I think narrativism is bullshit when used with traditional techniques. This is common but I just Do Not Want. I don't have any problems with a game like Fiasco or Nerver av stål or Microscope. When those kinds of games appeared I thought they were cool.
Playing "Pathfinder with bangs" I think is bull. Adding bangs to a traditional game—and I'd argue that's what Sorcerer does/is—is something that does not sit well with me.
To me the pre-writing / frustrated author GMing style (story "before": gnusto) works best with a game set up around it (like Chuubo's if you want the players to write stories [which is cool], or something like Dread or some shit like that if you want the GM to write stories) and the story NOW (nitfol) goal works best with a game using completely alien & non-traditional techniques.
And by "works best" I don't mean more effective. Not at all. What I do mean is that it's least likely to undermine the glory of blorb and the blorbiness of the gloracle.
Let me try another way: no-one is going to think the GM is railroading you in Microscope (also, there is no GM).
So I'm not saying that most narrativist games are using alien techniques. I am saying that story games that use alien techniques (typically but not necessarily GM-less being one of those techniques) are less threatening to me as a devotee of blorb.
With that said, finding which nitfol techniques work well with blorb without undermining it can enhance a blorb game a lot. There's nothing wrong with giving a couple of opportunities for Addressing some Premise in the sandbox as long as it doesn't come at the expense of the sandbox. It's actually a really nice mix.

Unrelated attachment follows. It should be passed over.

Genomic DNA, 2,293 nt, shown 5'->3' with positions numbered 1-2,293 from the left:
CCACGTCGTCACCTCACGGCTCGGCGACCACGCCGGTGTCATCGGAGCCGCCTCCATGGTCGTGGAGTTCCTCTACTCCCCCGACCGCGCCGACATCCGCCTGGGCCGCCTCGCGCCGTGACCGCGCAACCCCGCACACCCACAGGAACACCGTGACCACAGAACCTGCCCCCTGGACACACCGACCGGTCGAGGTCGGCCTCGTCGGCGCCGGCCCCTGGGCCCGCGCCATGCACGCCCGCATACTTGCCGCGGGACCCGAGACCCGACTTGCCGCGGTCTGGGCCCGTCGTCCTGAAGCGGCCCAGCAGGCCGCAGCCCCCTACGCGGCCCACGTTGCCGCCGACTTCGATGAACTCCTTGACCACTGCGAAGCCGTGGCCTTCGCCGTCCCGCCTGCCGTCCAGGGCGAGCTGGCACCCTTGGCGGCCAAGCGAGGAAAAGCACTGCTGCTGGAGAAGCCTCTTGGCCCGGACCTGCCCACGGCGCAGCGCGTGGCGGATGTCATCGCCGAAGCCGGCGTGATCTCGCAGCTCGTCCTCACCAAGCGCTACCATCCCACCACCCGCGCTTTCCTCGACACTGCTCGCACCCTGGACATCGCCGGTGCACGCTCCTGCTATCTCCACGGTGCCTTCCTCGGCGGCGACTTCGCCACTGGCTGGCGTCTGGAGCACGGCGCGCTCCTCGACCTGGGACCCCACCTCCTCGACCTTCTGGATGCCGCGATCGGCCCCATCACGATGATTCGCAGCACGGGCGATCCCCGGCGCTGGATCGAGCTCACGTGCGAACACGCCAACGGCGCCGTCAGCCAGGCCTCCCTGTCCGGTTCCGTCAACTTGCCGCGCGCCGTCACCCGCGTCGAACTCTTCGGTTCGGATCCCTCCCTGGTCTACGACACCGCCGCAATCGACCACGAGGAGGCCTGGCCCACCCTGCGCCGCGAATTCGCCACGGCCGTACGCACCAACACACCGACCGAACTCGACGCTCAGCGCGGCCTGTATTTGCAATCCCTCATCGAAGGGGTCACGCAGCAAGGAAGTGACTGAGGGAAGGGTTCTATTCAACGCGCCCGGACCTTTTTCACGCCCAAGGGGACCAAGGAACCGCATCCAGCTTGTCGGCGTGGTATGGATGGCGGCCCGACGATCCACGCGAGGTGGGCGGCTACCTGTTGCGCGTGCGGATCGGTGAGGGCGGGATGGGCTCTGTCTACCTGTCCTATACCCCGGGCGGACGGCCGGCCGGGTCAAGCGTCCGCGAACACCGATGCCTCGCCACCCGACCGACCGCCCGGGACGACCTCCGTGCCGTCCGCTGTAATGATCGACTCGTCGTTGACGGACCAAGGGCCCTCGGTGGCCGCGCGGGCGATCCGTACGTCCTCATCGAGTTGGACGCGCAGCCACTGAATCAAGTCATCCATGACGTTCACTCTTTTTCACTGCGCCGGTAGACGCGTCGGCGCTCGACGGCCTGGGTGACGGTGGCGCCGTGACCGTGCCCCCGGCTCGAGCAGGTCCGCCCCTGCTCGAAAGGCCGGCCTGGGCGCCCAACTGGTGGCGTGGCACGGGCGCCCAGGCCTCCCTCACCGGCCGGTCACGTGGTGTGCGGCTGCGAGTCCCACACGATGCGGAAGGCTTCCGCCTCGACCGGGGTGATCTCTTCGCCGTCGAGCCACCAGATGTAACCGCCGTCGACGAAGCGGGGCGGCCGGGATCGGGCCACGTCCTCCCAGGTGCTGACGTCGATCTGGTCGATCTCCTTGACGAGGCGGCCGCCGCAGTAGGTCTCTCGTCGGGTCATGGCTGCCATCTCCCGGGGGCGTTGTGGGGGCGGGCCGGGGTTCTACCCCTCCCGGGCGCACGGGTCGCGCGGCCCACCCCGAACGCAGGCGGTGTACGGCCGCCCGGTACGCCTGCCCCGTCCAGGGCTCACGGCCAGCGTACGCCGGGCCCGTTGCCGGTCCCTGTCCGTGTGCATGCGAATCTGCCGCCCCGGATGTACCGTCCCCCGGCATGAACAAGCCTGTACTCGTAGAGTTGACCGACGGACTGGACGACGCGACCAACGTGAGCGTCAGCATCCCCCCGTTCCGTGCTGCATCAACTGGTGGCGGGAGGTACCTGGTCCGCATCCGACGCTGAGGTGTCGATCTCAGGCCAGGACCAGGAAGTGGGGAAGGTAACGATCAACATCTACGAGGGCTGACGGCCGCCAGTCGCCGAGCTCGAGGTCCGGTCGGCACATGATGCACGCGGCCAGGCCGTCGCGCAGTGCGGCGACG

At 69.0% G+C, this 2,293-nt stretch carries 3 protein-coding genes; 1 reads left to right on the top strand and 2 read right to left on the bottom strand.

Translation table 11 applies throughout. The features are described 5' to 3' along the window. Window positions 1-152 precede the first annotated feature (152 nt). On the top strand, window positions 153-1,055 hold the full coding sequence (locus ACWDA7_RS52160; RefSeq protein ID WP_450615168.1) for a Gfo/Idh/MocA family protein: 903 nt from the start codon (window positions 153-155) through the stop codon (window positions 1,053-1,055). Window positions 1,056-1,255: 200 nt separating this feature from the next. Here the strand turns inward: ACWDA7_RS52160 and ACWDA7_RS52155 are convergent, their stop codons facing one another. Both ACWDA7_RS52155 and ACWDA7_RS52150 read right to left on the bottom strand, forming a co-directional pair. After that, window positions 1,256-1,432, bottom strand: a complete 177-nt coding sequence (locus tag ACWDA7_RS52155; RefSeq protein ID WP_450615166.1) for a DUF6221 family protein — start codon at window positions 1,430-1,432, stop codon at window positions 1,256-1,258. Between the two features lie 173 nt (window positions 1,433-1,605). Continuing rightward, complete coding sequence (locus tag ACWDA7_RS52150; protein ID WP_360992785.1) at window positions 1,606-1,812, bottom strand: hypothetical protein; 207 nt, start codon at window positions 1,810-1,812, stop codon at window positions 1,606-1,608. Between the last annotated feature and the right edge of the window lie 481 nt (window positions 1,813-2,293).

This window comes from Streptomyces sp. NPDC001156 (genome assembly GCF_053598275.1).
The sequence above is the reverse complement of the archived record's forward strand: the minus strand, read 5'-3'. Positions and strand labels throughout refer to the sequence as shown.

The trick to doing two things at once is to decide which of the things matter the most to you and accept that the other thing is compromised. For example, putting mittens on while running down the stairs requires me to keep stair running in my mind in a way that I wouldn't have to do if I wasn't also putting mittens on. Just running down the stairs I don't have to think at all, the body just does it automatically. But also putting mittens, I have to be accepting of the fact that there's an occasional gap or fumble in the mittens-pulling-on because I sure as heckfire don't want there to be one in the stairs-down-running.
And I don't want there to be a compromise in the integrity of blorb.
So for me a super weird & alien game like Fiasco, Microscope, the Skeletons… they stay so far away from blorb (no risk of falling in stairs) so I feel safe with them. A game like Sorcerer on the other hand is like "nooo you're gonna trip & hurt yourself!".
Unless you take care and move all bang-like-stuff through the "sandboxifying queue" that is rolltables & map keys, make them less scripted and more part of the organic world (handing responsibility of introducing them over to the gloracle)—and make them something that the hobos might miss or that maybe don't happen. An example of a fail is in my beloved Lost Mine of Phandelver which is almost the perfect adventure but there is one room where someone is "juuuust about to get killed when the hobos arrive" — rereading the adventure right now, the room description looks innocuous and not "time-sensitive" (the guy is just beaten up & is being interrogated) but my players somehow got the impression that the moment was "scripted" and it wasn't well received therefore. "Deep Carbon Observatory" has this problem too, which is unfair to it; the event generator system for the very first part flows SO naturally into each other, and the choices the players make are so seamlessly integrated, that it feels completely scripted and that there were never any choices in the first place, making it feel like a completely railroaded & therefore crappy sequence. So those are some pitfalls you have to watch out for when working with the bane of all sandbox: "events".
The random rumor table is a very valuable tool to place things like this on.